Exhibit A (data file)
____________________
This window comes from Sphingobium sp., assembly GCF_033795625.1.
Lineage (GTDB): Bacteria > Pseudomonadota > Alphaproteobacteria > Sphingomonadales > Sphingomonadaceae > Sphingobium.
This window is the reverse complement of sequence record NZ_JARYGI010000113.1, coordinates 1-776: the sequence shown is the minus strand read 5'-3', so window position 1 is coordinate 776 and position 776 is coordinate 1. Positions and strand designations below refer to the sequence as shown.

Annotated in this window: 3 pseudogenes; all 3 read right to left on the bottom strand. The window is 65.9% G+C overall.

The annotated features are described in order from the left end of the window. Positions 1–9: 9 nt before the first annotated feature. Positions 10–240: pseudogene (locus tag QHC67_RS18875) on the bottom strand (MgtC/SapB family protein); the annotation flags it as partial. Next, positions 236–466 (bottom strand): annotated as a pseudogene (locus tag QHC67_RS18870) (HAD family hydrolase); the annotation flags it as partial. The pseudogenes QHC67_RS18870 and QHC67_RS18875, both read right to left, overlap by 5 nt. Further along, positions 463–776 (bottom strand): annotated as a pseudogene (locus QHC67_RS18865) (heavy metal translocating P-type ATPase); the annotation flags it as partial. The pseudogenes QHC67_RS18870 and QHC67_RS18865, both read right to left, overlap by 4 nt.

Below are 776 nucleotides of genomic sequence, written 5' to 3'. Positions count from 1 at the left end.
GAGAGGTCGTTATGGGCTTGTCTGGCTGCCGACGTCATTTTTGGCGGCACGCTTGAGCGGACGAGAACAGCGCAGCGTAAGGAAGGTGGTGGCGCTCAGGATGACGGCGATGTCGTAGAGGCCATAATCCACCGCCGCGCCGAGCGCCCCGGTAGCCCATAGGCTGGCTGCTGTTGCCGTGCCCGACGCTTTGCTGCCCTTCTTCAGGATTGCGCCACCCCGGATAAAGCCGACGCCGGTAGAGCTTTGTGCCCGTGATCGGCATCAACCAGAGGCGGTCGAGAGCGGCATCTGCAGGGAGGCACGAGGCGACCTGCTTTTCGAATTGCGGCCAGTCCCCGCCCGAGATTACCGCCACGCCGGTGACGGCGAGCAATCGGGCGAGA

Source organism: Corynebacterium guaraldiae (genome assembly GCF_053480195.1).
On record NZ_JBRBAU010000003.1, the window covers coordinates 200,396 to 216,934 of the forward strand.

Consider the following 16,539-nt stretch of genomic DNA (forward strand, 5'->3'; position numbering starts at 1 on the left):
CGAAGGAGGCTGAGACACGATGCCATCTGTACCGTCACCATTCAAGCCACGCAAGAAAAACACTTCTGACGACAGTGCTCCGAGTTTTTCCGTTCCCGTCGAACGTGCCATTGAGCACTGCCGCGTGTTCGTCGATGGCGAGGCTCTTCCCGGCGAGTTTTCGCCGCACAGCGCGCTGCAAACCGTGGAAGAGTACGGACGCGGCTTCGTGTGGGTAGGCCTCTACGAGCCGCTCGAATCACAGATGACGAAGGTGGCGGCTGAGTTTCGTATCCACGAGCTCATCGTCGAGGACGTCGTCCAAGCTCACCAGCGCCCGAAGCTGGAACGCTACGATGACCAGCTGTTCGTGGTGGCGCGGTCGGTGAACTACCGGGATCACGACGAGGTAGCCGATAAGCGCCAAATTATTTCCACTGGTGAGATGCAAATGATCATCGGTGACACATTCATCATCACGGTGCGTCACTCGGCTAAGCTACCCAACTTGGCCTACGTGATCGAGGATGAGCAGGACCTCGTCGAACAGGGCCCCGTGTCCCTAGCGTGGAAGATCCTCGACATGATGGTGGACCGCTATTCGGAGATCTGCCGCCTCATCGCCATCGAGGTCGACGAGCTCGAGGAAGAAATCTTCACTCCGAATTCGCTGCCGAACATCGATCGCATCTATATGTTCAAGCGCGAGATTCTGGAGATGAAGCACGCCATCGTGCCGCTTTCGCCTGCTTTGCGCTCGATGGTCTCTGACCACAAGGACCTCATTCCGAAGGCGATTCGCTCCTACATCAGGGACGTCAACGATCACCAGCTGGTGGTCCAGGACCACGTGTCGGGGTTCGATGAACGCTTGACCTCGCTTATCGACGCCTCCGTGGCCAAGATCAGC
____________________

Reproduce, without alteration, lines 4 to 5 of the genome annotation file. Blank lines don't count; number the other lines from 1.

Annotated in this window: 3 pseudogenes; all 3 read right to left on the bottom strand. The window is 65.9% G+C overall.

The annotated features are described in order from the left end of the window. Positions 1–9: 9 nt before the first annotated feature. Positions 10–240: pseudogene (locus tag QHC67_RS18875) on the bottom strand (MgtC/SapB family protein); the annotation flags it as partial. Next, positions 236–466 (bottom strand): annotated as a pseudogene (locus tag QHC67_RS18870) (HAD family hydrolase); the annotation flags it as partial. The pseudogenes QHC67_RS18870 and QHC67_RS18875, both read right to left, overlap by 5 nt. Further along, positions 463–776 (bottom strand): annotated as a pseudogene (locus QHC67_RS18865) (heavy metal translocating P-type ATPase); the annotation flags it as partial. The pseudogenes QHC67_RS18870 and QHC67_RS18865, both read right to left, overlap by 4 nt.